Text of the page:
Science fiction or science fact? We ask an expert… | Virgin Media
What's next for your favourite superhero shows?,8 massive careers launched by Skins,10 Geordie Shore gifs to use in everyday life,TV’s greatest sporting underdogs ,Science fiction or science fact? We ask an expert…,What's next for your favourite superhero shows?,8 massive careers launched by Skins,10 Geordie Shore gifs to use in everyday life,TV’s greatest sporting underdogs ,Science fiction or science fact? We ask an expert…

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Science fiction has an uncanny way of predicting the future. We can’t escape the targeted advertising foreseen in Minority Report. Star Trek’s communicators are basically the flip phones now cluttering up your drawers. And The Jetsons alone anticipated video chat, robot vacuum cleaners and flying suitcase cars. (OK, two out of three isn’t bad).

Now as Syfy’s space drama Dark Matter returns for series 2 record it here with TV Anywhere, you might wonder just how far fetched is the story? Series 1 (available now in TV On Demand > Box Sets) opens with the crew of a derelict spaceship awakening from stasis with no memories of who they are or how they got on board.

Already blowing your mind a bit? Stasis is a typical sci-fi trope, where people are placed into a state of “suspended animation” or hibernation. They’re somewhere between life and death, where bodily functions like breathing and heart rate are essentially put on hold. It’d be handy for a long journey, and we don’t just mean in the car…

So just how close are we to making these science fiction concepts a reality? Can a group of people really get mass amnesia? Is suspended animation real? And what about the android on board in Dark Matter?

One man who knows plenty about the true science of sci-fi is Public Astronomer at the Royal Observatory Greenwich, and co-author of The Scientific Secrets Of Doctor Who, Dr Marek Kukula. We asked him to sort Dark Matter’s science fiction from science fact…

Interstellar travel

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Also seen in: Battlestar Galactica, Andromeda, Stargate SG-1

“Humans are already an interstellar species. The Voyager 1 probe became the first human artefact to leave the Solar System and enter interstellar space. And TV and radio broadcasts – travelling at the speed of light for the last century – now fill a bubble of space around 100 lightyears in radius. Interstellar travel could be possible if a spacecraft could be accelerated to close to the speed of light. Einstein’s Theory of Relativity says time for anyone onboard would pass at a slower rate, so a journey taking hundreds of years might only feel like a few weeks for the crew.”

 

Suspended animation

,,Geordie Shore,

Also seen in: Red Dwarf, Firefly, The Tomorrow People

“We know many animals – from insects to bears – can go into a dormant state with very low metabolic rates, usually to hibernate through harsh climate conditions. Some animals, such as certain types of fish and amphibians, can even survive being frozen solid, often by filling their tissues with substances that prevent ice crystals from damaging their cells. Whether or not we can learn to replicate these abilities in humans remains to be seen, but if we can this could have huge implications for healthcare, as well as long space voyages.”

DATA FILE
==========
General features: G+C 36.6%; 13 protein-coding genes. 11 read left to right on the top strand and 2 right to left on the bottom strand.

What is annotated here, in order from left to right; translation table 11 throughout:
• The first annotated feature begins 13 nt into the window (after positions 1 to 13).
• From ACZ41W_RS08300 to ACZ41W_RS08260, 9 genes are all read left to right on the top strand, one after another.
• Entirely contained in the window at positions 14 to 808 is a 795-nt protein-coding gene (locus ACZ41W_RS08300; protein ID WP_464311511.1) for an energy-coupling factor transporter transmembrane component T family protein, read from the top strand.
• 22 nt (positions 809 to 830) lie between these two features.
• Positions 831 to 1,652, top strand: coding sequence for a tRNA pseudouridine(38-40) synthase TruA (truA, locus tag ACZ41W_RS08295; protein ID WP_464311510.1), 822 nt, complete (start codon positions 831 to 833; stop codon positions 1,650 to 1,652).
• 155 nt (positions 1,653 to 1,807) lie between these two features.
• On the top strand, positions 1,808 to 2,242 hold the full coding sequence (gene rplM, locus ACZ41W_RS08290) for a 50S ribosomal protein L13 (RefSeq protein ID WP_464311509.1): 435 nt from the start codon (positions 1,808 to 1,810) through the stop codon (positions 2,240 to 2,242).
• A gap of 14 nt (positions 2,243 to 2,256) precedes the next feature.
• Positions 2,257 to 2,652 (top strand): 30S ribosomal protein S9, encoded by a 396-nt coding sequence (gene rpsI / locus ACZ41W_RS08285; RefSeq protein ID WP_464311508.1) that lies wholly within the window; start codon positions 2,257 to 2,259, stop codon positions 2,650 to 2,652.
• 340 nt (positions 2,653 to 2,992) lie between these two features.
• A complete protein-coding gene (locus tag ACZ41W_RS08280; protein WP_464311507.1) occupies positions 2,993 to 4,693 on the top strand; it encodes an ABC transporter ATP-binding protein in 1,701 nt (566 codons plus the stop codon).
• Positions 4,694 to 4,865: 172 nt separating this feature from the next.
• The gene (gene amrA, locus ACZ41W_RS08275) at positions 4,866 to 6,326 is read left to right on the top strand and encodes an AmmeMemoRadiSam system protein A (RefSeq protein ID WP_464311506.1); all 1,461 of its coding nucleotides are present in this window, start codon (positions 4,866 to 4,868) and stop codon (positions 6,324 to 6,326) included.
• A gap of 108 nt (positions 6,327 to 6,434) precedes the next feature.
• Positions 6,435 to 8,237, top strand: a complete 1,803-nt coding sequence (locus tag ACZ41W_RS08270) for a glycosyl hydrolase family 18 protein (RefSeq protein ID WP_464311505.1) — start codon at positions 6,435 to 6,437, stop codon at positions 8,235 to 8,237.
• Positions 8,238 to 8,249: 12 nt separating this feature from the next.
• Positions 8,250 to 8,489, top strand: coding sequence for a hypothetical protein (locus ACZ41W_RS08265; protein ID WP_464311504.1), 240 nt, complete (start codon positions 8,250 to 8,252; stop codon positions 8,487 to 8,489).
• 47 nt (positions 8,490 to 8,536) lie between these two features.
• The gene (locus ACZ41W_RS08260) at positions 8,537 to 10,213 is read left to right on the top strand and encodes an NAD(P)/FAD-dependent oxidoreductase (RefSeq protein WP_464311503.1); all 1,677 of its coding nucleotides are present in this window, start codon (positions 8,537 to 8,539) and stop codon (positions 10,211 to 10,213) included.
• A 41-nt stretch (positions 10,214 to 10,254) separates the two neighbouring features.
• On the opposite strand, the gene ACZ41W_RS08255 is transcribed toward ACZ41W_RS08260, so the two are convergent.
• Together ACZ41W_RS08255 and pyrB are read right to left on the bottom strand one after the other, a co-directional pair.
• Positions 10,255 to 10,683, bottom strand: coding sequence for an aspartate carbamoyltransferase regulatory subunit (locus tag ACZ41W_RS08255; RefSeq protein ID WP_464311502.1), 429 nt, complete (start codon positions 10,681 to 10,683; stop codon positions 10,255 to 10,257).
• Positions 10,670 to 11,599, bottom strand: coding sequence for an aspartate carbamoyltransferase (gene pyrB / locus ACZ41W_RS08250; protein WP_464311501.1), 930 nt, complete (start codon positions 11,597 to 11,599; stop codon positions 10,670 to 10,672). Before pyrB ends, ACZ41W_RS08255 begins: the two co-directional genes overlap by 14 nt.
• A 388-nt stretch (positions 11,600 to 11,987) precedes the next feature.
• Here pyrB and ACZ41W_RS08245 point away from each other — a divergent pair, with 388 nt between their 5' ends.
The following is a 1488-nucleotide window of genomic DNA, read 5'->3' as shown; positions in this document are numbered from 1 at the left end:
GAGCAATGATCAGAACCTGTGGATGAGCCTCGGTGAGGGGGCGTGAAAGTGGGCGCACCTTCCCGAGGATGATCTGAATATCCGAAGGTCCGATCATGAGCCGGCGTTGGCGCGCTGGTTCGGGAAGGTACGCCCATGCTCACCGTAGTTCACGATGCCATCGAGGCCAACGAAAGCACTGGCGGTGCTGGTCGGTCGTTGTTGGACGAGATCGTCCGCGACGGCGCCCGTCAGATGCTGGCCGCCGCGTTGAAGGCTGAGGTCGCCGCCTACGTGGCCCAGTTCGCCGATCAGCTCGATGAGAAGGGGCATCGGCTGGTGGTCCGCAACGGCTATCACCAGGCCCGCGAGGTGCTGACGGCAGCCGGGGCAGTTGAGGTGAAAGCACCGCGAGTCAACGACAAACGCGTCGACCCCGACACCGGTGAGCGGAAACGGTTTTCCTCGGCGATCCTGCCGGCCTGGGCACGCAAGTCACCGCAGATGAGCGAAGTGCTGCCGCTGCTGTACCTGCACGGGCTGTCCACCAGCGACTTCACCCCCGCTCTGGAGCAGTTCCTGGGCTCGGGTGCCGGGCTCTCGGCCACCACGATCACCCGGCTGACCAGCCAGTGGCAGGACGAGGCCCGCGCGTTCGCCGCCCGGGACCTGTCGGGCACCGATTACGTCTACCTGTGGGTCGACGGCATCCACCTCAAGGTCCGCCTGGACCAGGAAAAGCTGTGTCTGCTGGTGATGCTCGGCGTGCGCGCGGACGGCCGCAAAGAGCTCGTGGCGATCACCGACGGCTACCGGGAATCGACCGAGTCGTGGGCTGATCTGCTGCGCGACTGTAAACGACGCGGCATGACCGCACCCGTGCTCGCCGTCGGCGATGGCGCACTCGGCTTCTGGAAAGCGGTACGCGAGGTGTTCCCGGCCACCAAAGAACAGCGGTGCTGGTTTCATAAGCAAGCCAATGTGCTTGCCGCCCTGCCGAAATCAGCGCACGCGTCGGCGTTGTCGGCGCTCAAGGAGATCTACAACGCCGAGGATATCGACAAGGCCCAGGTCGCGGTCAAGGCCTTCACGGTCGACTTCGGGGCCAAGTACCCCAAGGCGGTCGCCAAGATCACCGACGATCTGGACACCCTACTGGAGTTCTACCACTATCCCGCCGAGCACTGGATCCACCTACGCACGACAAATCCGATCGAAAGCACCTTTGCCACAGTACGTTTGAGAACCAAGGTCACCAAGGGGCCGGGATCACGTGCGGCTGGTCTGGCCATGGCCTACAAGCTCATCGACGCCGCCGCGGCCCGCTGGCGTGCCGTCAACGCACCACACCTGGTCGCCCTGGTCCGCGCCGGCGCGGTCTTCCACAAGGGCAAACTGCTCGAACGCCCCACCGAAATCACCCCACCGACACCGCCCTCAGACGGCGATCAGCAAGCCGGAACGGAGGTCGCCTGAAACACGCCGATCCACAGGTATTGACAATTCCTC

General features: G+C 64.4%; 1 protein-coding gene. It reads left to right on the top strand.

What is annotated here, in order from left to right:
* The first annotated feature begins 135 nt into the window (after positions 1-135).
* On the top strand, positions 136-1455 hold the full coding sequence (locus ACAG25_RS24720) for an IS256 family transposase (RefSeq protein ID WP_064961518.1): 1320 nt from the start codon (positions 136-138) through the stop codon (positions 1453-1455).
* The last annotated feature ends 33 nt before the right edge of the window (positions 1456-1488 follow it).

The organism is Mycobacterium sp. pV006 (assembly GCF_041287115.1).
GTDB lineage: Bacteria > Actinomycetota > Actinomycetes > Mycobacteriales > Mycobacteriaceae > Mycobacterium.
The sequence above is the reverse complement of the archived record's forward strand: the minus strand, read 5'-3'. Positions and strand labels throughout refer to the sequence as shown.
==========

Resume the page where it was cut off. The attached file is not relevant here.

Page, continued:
Time travel

,,Geordie Shore,

Also seen in: Doctor Who, DC’s Legends of Tomorrow, Heroes

“We’re already time travellers, moving into the future at a rate of one second per second. Einstein’s Special and General Theories of Relativity say the rate at which time passes can be altered both by gravity and motion, so astronauts on the International Space Station are speeding round the Earth at 7.66 kilometres per second, so for them time passes more slowly than for people on the ground. As for travelling backwards into the past, so far we’ve found no evidence this is possible – but there’s still a lot for us to learn about the physics of time.”

 

Androids

,,Geordie Shore,

Also seen in: Humans, Star Trek: The Next Generation, Babylon 5

“Building machines that can mimic human appearance and behaviour has proved much trickier than early science fiction writers assumed. There are multiple challenges, both in terms of the mechanics of robotic humanoid bodies and in creating the artificial intelligence to inhabit them. But many advances have been made in recent years: robots can now walk and balance on two legs, handle delicate objects, understand basic speech and even beat humans at chess. A robot that looks and thinks like a human might not be all that far away.”


Memory wiping

,,Geordie Shore,

Also seen in: Doctor Who, Red Dwarf, Star Trek: The Next Generation

“In many ways this is already possible. For centuries, skilled politicians, media manipulators and even stage magicians have understood how to get people to believe what they’re told, even when contradictory evidence is right in front of their noses. A better understanding of the workings of the brain may give us new ways to manipulate thoughts and memories, but human beings have always been masters of deceiving both themselves and others.”

 

Parallel universes

,,Geordie Shore,

Also seen in: The Flash, Community

“The word “universe” means “everything there is”. But scientists speculate the universe we inhabit might be one of many parallel universes, together forming a vaster “multiverse”. Quantum mechanics says events are inherently unpredictable, so one interpretation is a huge number of parallel universes exist, one for every possible outcome of every possible event. Some cosmologists also suggest new universes might spontaneously form from old ones, like small soap bubbles splitting from larger ones. But we are some way from finding out whether this is true, as we can’t – as yet – look for physical evidence of something outside our universe.”

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